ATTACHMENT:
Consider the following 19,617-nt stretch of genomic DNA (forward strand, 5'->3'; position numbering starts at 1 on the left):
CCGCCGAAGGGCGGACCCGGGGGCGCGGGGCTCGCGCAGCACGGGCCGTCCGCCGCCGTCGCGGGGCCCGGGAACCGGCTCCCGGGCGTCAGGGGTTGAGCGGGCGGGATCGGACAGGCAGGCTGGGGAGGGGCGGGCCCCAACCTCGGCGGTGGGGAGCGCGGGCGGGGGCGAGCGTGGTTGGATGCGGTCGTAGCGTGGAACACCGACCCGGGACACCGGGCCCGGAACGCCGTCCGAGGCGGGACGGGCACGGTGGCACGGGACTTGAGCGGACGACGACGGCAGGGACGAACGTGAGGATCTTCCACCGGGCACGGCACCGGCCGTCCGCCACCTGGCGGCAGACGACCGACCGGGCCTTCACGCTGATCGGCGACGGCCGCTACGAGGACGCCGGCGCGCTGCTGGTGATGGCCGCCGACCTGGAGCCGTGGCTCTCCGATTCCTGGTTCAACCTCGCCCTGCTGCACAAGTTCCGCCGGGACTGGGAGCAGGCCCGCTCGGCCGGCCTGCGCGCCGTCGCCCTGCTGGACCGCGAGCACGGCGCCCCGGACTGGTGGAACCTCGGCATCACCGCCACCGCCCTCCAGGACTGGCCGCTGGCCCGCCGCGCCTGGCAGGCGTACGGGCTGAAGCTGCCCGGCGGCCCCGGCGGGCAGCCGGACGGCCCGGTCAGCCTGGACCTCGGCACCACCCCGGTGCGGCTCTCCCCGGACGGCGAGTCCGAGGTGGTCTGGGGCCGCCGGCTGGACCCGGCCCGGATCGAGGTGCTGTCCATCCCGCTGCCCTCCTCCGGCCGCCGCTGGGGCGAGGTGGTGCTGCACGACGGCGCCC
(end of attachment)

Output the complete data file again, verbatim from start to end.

Consider the following 19,617-nt stretch of genomic DNA (forward strand, 5'->3'; position numbering starts at 1 on the left):
CCGCCGAAGGGCGGACCCGGGGGCGCGGGGCTCGCGCAGCACGGGCCGTCCGCCGCCGTCGCGGGGCCCGGGAACCGGCTCCCGGGCGTCAGGGGTTGAGCGGGCGGGATCGGACAGGCAGGCTGGGGAGGGGCGGGCCCCAACCTCGGCGGTGGGGAGCGCGGGCGGGGGCGAGCGTGGTTGGATGCGGTCGTAGCGTGGAACACCGACCCGGGACACCGGGCCCGGAACGCCGTCCGAGGCGGGACGGGCACGGTGGCACGGGACTTGAGCGGACGACGACGGCAGGGACGAACGTGAGGATCTTCCACCGGGCACGGCACCGGCCGTCCGCCACCTGGCGGCAGACGACCGACCGGGCCTTCACGCTGATCGGCGACGGCCGCTACGAGGACGCCGGCGCGCTGCTGGTGATGGCCGCCGACCTGGAGCCGTGGCTCTCCGATTCCTGGTTCAACCTCGCCCTGCTGCACAAGTTCCGCCGGGACTGGGAGCAGGCCCGCTCGGCCGGCCTGCGCGCCGTCGCCCTGCTGGACCGCGAGCACGGCGCCCCGGACTGGTGGAACCTCGGCATCACCGCCACCGCCCTCCAGGACTGGCCGCTGGCCCGCCGCGCCTGGCAGGCGTACGGGCTGAAGCTGCCCGGCGGCCCCGGCGGGCAGCCGGACGGCCCGGTCAGCCTGGACCTCGGCACCACCCCGGTGCGGCTCTCCCCGGACGGCGAGTCCGAGGTGGTCTGGGGCCGCCGGCTGGACCCGGCCCGGATCGAGGTGCTGTCCATCCCGCTGCCCTCCTCCGGCCGCCGCTGGGGCGAGGTGGTGCTGCACGACGGCGCCC